Green Spring Valley residents want fines imposed for helicopter landings in area

January 07, 1998|By Melody Simmons | Melody Simmons,SUN STAFF

Residents of exclusive Green Spring Valley might soon discover the only thing more irritating than a helicopter's buzz is the shuffle of the controversy from one Baltimore County bureaucracy to another.

The neighbors are angry because Rite Aide Corp. Chairman Martin L. Grass continues to commute daily to the company's Harrisburg, Pa., headquarters from a local property on which the flights are barred under zoning laws.

The residents will appear today before a county hearing examiner to protest the landings and push for fines that could total $2,400 against the owner of the property.

But Scott Barhight, an attorney for Dale Lucas, who owns Helmore Farms where Grass' helicopter lands, said yesterday that he plans to ask that the dispute be heard by a county zoning commissioner so he can argue that an airstrip already exists.

"Mr. Lucas always believed what he was doing was legal," Barhight said.

It's the latest move in a heated battle over landing rights in the pristine -- and restrictively zoned -- area west of Falls and Greenspring Valley roads. Grass continues to win, taking off each day around 8 a.m., frustrated neighbors say.

"I'm determined to see that the zoning is held up," said Deirdre Smith, who lives next to the Helmore landing site. "This is not the way the zoning was meant to be used."

Grass is negotiating with First Washington Management Corp. to lease a field behind the Valley Centre shopping mall on Reisterstown Road as an alternative landing site.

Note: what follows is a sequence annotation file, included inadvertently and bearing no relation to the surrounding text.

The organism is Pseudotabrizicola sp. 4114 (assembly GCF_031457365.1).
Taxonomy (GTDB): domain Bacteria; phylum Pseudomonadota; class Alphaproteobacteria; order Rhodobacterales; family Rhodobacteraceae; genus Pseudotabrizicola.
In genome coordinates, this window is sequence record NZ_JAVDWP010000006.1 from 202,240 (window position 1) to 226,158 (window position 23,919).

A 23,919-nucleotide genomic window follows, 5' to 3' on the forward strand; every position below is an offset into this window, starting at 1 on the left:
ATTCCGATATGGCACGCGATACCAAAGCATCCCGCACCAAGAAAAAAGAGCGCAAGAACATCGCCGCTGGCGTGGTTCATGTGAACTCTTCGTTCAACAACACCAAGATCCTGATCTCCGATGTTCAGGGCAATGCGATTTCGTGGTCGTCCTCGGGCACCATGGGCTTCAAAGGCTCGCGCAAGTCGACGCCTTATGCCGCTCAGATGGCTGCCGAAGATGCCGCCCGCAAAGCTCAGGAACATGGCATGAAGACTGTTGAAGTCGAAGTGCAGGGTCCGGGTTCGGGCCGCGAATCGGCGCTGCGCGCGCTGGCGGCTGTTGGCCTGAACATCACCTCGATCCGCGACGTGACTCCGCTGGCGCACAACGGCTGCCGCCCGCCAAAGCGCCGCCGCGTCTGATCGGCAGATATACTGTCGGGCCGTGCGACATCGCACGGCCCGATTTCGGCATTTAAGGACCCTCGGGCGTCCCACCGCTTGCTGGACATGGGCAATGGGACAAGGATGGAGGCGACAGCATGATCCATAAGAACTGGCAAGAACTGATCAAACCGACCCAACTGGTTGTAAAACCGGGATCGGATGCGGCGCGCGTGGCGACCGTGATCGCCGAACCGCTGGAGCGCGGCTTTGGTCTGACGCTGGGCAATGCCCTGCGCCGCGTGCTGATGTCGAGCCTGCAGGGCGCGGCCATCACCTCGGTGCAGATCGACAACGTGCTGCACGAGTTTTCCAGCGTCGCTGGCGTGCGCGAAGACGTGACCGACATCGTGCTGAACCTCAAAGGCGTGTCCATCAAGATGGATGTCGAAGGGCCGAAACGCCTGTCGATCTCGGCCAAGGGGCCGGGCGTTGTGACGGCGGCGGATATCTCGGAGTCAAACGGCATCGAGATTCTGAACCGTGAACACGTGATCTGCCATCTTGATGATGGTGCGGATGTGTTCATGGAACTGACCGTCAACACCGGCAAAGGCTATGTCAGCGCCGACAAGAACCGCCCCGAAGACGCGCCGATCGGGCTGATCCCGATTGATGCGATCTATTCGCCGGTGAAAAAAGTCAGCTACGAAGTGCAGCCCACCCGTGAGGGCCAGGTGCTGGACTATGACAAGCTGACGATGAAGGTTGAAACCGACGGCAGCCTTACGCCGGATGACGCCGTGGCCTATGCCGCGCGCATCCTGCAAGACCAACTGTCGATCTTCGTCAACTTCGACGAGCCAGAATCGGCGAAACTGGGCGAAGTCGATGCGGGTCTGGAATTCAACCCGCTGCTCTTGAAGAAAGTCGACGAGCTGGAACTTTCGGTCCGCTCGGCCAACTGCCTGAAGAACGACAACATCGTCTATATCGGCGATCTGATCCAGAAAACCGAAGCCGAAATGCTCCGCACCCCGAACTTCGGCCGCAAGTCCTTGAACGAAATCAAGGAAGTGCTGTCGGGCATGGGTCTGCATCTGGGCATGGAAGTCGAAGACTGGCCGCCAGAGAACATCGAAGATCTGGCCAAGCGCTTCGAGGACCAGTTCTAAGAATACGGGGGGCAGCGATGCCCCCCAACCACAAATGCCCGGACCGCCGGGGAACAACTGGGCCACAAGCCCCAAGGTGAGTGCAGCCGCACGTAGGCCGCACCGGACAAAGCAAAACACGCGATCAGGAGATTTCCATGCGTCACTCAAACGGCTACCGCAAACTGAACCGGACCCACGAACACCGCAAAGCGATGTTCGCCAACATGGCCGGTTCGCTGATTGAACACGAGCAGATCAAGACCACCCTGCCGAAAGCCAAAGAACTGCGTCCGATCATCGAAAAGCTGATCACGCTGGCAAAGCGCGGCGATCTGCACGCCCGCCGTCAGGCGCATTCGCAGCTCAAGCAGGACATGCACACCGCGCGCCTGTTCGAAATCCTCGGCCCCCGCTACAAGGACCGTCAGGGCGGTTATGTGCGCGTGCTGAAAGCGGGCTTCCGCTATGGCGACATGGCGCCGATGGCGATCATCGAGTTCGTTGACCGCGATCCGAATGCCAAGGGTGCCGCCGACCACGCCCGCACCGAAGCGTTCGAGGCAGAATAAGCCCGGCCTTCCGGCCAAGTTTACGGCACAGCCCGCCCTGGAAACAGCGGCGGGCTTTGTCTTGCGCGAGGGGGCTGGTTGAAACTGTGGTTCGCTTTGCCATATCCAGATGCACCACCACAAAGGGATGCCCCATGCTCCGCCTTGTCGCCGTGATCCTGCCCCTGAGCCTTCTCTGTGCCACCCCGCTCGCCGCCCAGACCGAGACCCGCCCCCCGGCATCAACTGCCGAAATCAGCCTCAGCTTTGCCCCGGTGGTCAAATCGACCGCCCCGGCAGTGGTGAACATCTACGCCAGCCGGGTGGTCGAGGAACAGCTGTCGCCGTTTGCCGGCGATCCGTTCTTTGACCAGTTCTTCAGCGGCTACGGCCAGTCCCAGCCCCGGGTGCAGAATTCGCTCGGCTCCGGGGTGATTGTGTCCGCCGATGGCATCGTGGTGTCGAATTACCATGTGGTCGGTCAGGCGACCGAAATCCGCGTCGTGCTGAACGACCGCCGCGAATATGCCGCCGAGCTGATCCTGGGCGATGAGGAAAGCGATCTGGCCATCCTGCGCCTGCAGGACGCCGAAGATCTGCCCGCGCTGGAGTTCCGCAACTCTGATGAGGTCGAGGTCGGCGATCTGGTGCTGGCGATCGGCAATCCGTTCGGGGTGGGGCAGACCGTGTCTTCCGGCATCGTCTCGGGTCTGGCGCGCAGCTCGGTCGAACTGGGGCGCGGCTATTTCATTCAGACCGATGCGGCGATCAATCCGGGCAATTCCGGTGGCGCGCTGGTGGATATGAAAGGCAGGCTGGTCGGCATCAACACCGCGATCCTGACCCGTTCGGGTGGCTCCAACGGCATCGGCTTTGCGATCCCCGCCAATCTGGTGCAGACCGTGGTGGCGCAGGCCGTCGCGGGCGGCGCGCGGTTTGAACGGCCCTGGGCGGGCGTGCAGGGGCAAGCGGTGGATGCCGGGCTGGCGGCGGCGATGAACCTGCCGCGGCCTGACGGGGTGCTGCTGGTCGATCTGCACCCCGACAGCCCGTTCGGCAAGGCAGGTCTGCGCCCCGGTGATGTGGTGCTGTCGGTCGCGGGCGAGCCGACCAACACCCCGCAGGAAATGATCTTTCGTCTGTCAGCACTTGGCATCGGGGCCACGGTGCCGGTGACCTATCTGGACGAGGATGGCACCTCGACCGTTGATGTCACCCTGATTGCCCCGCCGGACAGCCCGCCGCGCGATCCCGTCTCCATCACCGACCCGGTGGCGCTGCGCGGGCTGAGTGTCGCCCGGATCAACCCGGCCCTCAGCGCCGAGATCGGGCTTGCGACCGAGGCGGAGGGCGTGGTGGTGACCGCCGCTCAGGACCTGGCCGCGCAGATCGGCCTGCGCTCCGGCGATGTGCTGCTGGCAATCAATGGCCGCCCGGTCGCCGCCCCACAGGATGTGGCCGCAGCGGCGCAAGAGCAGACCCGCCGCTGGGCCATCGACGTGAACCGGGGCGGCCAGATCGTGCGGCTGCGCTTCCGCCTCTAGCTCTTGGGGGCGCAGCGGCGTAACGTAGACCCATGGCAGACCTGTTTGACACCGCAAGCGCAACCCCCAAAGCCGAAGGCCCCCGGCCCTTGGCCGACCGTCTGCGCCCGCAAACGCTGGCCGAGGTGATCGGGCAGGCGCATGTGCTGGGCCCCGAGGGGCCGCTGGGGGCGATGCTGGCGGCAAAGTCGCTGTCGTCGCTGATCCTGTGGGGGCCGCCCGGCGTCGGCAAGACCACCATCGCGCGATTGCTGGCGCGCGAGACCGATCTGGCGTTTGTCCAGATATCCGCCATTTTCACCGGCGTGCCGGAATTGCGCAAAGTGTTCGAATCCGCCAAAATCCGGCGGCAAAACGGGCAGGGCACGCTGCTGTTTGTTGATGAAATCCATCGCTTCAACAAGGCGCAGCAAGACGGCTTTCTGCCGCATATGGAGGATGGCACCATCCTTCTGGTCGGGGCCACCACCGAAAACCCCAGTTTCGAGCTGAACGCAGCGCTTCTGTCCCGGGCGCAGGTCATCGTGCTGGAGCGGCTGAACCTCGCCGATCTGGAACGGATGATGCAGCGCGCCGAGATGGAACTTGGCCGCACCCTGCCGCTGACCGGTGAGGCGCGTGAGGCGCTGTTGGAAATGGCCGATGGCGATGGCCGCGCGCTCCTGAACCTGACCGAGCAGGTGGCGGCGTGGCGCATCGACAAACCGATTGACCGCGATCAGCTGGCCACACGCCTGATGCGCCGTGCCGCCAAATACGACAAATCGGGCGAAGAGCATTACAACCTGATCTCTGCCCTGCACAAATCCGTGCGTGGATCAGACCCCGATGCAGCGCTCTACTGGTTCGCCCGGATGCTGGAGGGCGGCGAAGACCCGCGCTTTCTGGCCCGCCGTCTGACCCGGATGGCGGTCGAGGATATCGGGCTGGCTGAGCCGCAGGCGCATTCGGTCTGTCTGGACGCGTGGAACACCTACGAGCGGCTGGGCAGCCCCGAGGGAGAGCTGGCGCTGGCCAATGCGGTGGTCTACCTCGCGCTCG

The proposal would allow Grass' $3.5 million helicopter to land adjacent to Interstate 795 near Sony's Valley Centre theater complex. While a decision is expected this month, theater manager Andrew Tamberino said landings would disrupt customers because of noise and wind.

Problems over the helicopter landings began in June and continued in late summer and fall. Prompted by neighbors' complaints, county zoning inspectors issued Grass citations that carried fines totaling $800 for using the agricultural areas zoned RC-2 as a helipad.

But in November, Grass' attorney successfully argued that inspectors wrote the wrong name on the citation -- and the matter was dismissed on a technicality.

Today's hearing before examiner Stanley Shapiro centers on Lucas and his agreement to allow Grass to use his farm as a landing site.

Barhight said he plans to request that the county zoning commissioner review the matter and determine whether a landing strip has existed at Helmore for years, as Lucas claims -- a claim neighbors dispute based on records from the Maryland Aviation Administration.

The entire matter could be heard again at a public zoning hearing in 30 days, Barhight said.

Grass' attorney, Thomas M. Wood IV, was unavailable for comment yesterday.

Pub Date: 1/07/98

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